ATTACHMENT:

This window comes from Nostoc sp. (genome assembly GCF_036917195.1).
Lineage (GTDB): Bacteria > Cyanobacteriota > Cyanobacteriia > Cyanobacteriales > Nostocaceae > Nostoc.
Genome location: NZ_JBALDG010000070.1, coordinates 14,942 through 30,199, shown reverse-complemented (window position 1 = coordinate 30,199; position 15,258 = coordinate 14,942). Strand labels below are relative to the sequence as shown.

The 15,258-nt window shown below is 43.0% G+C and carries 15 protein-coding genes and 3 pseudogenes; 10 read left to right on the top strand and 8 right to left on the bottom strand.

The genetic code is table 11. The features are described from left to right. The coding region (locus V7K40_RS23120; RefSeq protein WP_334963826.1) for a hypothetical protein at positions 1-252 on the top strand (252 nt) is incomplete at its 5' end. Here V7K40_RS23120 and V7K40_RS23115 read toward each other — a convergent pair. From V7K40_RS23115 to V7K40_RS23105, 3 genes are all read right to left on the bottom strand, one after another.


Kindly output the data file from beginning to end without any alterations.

This window comes from Nostoc sp. (genome assembly GCF_036917195.1).
Lineage (GTDB): Bacteria > Cyanobacteriota > Cyanobacteriia > Cyanobacteriales > Nostocaceae > Nostoc.
Genome location: NZ_JBALDG010000070.1, coordinates 14,942 through 30,199, shown reverse-complemented (window position 1 = coordinate 30,199; position 15,258 = coordinate 14,942). Strand labels below are relative to the sequence as shown.

The 15,258-nt window shown below is 43.0% G+C and carries 15 protein-coding genes and 3 pseudogenes; 10 read left to right on the top strand and 8 right to left on the bottom strand.

The genetic code is table 11. The features are described from left to right. The coding region (locus V7K40_RS23120; RefSeq protein WP_334963826.1) for a hypothetical protein at positions 1-252 on the top strand (252 nt) is incomplete at its 5' end. Here V7K40_RS23120 and V7K40_RS23115 read toward each other — a convergent pair. From V7K40_RS23115 to V7K40_RS23105, 3 genes are all read right to left on the bottom strand, one after another.